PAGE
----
Trusting and Fearing the Stone of Israel

  • Brian Overholtzer
Large rock in a field of grass

At the break of dawn Wednesday morning, NASA launched D.A.R.T. (Double Asteroid Redirection Test) from Vandenberg Space Force Base in Southern California into space. D.A.R.T.’s mission is to demonstrate the capability of earth’s technologies to protect the planet from threatening killer asteroids. D.A.R.T. is set to accomplish this mission by navigating toward Didymos, an asteroid over 6 million miles from earth and 780 meters in diameter (that’s half a mile in American). Didymos gets its name from the Greek word which means twin. The asteroid travels with a smaller asteroid that follows in its orbit.

Reading of this epic space mission to fight off an asteroid inspired me to catch up on my killer asteroid sci-fi movies. These typically have the same plot. The only way to avoid a cliché killer asteroid film is to end the movie with the space team failing and the entire planet being destroyed. Nobody wants to watch that. Rather, we want to watch the drama of people working hard against time and against the weight of having humanity’s fate resting on their shoulders. With football-field-sized rocks heading on a collision path with earth, all attention is brought to the massive boulder in the sky. Film writers want the audience to know and feel the fear that such an asteroid is on a path that cannot be moved and is sure to accomplish its mission. Being on the wrong side of this impact is sure devastation and destruction.

While the Bible does mention frightening rocks falling from the sky to collide with Earth (Revelation 8:10–11), Scripture often uses rock imagery to depict both devastation and hope. Several passages such as 2 Samuel 23:3, Isaiah 8:14 and 30:29, Romans 9:33, and 1 Peter 2:8 all refer to God’s salvation and judgment using the language of a massive rock or stone. In a commentary on Genesis, Kent Hughes connects the use of rock imagery in these passages to Genesis 49:24 where Joseph is told by his father Jacob what God will do with his descendants in the last days (Gen 49:1).

Genesis introduces several significant themes that are further developed throughout Scripture. One of these themes is the promised Messiah who would one day crush the head of Satan (Gen 3:15). The prophecy concerning Joseph and his descendants is directly impacted by the promise of the coming Messiah. Since Christ is promised to be the One who will crush Satan, it is fitting for Christ to be referred to as a rock. In Genesis 49:22–26, this rock is said to have been intimately active in Joseph’s life. To highlight the significance of God’s saving power in Joseph’s life, Jacob dramatically recalls the trials Joseph endured (49:22–23). Jacob describes Joseph’s trials of being wronged by his brothers, the cupbearer, and Potiphar’s wife as being attacked by the arrows of the enemy. That Joseph is described as a “fruitful vine” refers to his upright character amid these afflictions.

Joseph’s endurance under bondage and his flight from the temptation of sin are incredible examples of a believer who is not passive in his spiritual life but fights to mortify his sin every day of his life. We must not miss that Joseph was a fighter. The first half of verse 24 describes Joseph’s bow as remaining firm and possessing the skill to wield his weapon. Joseph was a fighter and he fought sin and had many victories. Joseph’s strength was not his own, he relied on power beyond Himself.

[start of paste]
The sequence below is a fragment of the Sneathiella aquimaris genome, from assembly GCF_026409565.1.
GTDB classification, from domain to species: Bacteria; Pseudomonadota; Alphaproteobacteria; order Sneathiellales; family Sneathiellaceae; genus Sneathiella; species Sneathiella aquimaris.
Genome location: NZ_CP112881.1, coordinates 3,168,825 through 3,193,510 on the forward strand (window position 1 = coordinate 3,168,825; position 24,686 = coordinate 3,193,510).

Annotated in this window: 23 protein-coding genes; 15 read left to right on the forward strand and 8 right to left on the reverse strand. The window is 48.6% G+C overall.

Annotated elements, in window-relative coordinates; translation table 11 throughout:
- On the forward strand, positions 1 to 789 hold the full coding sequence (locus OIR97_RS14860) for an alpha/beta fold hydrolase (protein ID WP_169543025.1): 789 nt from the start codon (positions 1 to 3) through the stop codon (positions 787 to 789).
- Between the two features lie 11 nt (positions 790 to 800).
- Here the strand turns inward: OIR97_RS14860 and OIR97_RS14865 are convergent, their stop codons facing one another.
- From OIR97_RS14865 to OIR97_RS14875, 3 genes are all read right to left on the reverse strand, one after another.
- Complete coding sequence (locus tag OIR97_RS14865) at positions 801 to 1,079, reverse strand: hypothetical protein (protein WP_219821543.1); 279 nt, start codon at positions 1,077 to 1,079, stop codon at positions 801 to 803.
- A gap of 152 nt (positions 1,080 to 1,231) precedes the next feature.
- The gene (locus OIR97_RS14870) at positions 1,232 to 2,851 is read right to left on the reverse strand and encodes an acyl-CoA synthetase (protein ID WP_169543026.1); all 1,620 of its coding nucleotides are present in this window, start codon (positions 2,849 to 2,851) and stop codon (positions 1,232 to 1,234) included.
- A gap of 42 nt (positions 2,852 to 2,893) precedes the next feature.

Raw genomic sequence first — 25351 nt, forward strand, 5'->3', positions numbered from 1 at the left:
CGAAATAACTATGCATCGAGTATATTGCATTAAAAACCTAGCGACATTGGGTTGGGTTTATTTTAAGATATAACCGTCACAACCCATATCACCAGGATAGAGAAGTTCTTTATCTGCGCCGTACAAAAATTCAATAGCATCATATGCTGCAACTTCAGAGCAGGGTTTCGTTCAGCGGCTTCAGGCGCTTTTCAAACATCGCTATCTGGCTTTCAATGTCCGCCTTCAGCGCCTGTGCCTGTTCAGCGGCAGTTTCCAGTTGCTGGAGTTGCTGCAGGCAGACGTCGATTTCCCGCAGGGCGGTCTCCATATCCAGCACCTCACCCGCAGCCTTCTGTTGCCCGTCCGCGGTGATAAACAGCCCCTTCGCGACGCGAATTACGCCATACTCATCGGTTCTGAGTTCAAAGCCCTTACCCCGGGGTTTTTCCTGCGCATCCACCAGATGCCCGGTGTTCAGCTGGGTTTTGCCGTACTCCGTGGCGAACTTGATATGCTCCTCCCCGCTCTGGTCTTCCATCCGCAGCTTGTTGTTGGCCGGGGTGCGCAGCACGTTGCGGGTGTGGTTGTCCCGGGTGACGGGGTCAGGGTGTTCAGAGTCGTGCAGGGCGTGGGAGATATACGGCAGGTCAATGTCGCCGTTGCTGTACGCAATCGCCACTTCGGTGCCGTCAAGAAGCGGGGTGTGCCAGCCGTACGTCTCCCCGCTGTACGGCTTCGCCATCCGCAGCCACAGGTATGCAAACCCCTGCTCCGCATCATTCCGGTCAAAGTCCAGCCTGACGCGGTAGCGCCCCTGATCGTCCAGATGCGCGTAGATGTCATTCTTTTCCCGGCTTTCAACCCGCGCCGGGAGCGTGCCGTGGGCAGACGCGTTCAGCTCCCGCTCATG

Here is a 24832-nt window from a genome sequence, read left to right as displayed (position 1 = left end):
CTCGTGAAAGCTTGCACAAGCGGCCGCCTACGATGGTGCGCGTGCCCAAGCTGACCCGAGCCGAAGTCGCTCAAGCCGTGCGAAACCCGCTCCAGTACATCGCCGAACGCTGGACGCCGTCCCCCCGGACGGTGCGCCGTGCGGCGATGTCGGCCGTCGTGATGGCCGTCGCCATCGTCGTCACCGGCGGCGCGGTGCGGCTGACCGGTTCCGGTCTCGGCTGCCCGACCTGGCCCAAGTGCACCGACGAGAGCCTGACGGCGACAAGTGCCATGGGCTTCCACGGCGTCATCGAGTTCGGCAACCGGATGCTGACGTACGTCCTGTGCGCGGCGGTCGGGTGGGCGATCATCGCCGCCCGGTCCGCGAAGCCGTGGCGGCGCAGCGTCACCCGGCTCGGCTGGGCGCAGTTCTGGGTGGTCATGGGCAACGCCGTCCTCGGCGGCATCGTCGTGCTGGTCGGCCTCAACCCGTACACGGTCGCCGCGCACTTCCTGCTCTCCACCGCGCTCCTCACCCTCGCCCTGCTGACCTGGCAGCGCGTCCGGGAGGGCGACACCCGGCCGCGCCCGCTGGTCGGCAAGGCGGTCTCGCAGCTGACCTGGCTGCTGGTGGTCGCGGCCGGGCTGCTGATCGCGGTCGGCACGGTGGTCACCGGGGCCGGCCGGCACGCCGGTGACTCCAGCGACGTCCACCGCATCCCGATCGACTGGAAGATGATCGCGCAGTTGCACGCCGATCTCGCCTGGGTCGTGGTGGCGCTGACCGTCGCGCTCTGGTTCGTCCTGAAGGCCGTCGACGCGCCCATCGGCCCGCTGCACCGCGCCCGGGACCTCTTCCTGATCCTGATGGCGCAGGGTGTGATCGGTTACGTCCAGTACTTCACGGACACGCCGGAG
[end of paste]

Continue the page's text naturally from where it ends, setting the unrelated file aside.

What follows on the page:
Like the rest of verse 24 shows, Joseph trusted in God who is the Mighty One of Jacob, the Shepherd, and the Stone of Israel. Victor Hamilton helpfully summarizes these metaphors in that “The first speaks of his strength, the second of his tenderness and care, the third of his firmness and stability.” Throughout Joseph’s trials, he trusted in a powerful and loving God. To top it off, this powerful and compassionate God is unchanging and reliable. Joseph relied on God who had promised Abraham, Isaac, and Jacob that He would give them as many descendants as the stars in the sky and as the sand on the seashore. God promised his fathers that He would bless their descendants, provide for them, and protect them from their enemies. Joseph took these promises to heart. He fought sin knowing that his power came from the stone of Israel.

The picture of God as the stone of Israel is further developed throughout the Old Testament. In Exodus and Numbers, God provides water from a massive rock. In Deuteronomy 32:4, 15, and 31, God is described as the rock who saves His people Israel. Hannah’s prayer in 1 Samuel 2 praises God who opened her womb and prays back Deuteronomy 32 to God calling Him the rock of salvation and applies this salvation to the Messiah (Anointed One). This rock was rejected by Israel (Isaiah 8:14; Romans 9:33). These all attest to the protection of Christ’s salvation but also of Christ as the rock who destroys. For those who put their trust and faith in Christ, there is hope as mighty as a rock. Those who reject Christ, welcome the judgment that He brings. As God says in Isaiah 28:16 and later again in 1 Peter 2:8, “Therefore thus says the Lord God, “Behold, I am laying in Zion a stone, a tested stone, A costly cornerstone for the foundation, firmly placed. He who believes in it will not be disturbed.” Right now, NASA’s D.A.R.T. is in the void of space with the hope of bringing security and safety for mankind. True hope is not found in the emptiness of space but is found in the imminent presence of Christ, the Stone of Israel.